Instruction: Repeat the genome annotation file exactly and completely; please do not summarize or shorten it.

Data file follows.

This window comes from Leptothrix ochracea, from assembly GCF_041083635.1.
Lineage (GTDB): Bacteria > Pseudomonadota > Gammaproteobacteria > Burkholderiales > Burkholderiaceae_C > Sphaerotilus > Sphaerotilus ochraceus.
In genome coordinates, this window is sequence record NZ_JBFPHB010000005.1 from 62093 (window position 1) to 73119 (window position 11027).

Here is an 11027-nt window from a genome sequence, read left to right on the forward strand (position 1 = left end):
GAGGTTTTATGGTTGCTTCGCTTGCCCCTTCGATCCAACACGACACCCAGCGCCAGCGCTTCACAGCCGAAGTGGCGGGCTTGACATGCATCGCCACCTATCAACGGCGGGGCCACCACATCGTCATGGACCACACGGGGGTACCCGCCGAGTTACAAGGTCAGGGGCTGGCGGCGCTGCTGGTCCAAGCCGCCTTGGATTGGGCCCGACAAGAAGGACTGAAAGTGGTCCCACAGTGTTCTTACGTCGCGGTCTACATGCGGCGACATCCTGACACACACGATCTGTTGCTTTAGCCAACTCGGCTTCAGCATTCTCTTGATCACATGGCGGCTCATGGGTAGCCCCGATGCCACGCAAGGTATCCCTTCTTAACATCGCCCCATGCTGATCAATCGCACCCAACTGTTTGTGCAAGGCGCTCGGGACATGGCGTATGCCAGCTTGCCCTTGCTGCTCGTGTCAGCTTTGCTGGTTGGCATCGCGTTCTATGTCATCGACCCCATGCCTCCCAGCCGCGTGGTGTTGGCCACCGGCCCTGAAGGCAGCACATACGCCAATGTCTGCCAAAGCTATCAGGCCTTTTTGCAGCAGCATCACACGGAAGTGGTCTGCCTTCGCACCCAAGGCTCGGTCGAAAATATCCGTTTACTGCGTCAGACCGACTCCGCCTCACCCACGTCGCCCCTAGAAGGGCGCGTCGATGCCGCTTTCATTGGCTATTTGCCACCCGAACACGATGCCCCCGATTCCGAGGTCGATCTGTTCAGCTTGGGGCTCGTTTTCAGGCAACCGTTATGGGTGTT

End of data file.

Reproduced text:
This window comes from Leptothrix ochracea, from assembly GCF_041083635.1.
Lineage (GTDB): Bacteria > Pseudomonadota > Gammaproteobacteria > Burkholderiales > Burkholderiaceae_C > Sphaerotilus > Sphaerotilus ochraceus.
In genome coordinates, this window is sequence record NZ_JBFPHB010000005.1 from 62093 (window position 1) to 73119 (window position 11027).

Here is an 11027-nt window from a genome sequence, read left to right on the forward strand (position 1 = left end):
GAGGTTTTATGGTTGCTTCGCTTGCCCCTTCGATCCAACACGACACCCAGCGCCAGCGCTTCACAGCCGAAGTGGCGGGCTTGACATGCATCGCCACCTATCAACGGCGGGGCCACCACATCGTCATGGACCACACGGGGGTACCCGCCGAGTTACAAGGTCAGGGGCTGGCGGCGCTGCTGGTCCAAGCCGCCTTGGATTGGGCCCGACAAGAAGGACTGAAAGTGGTCCCACAGTGTTCTTACGTCGCGGTCTACATGCGGCGACATCCTGACACACACGATCTGTTGCTTTAGCCAACTCGGCTTCAGCATTCTCTTGATCACATGGCGGCTCATGGGTAGCCCCGATGCCACGCAAGGTATCCCTTCTTAACATCGCCCCATGCTGATCAATCGCACCCAACTGTTTGTGCAAGGCGCTCGGGACATGGCGTATGCCAGCTTGCCCTTGCTGCTCGTGTCAGCTTTGCTGGTTGGCATCGCGTTCTATGTCATCGACCCCATGCCTCCCAGCCGCGTGGTGTTGGCCACCGGCCCTGAAGGCAGCACATACGCCAATGTCTGCCAAAGCTATCAGGCCTTTTTGCAGCAGCATCACACGGAAGTGGTCTGCCTTCGCACCCAAGGCTCGGTCGAAAATATCCGTTTACTGCGTCAGACCGACTCCGCCTCACCCACGTCGCCCCTAGAAGGGCGCGTCGATGCCGCTTTCATTGGCTATTTGCCACCCGAACACGATGCCCCCGATTCCGAGGTCGATCTGTTCAGCTTGGGGCTCGTTTTCAGGCAACCGTTATGGGTGTT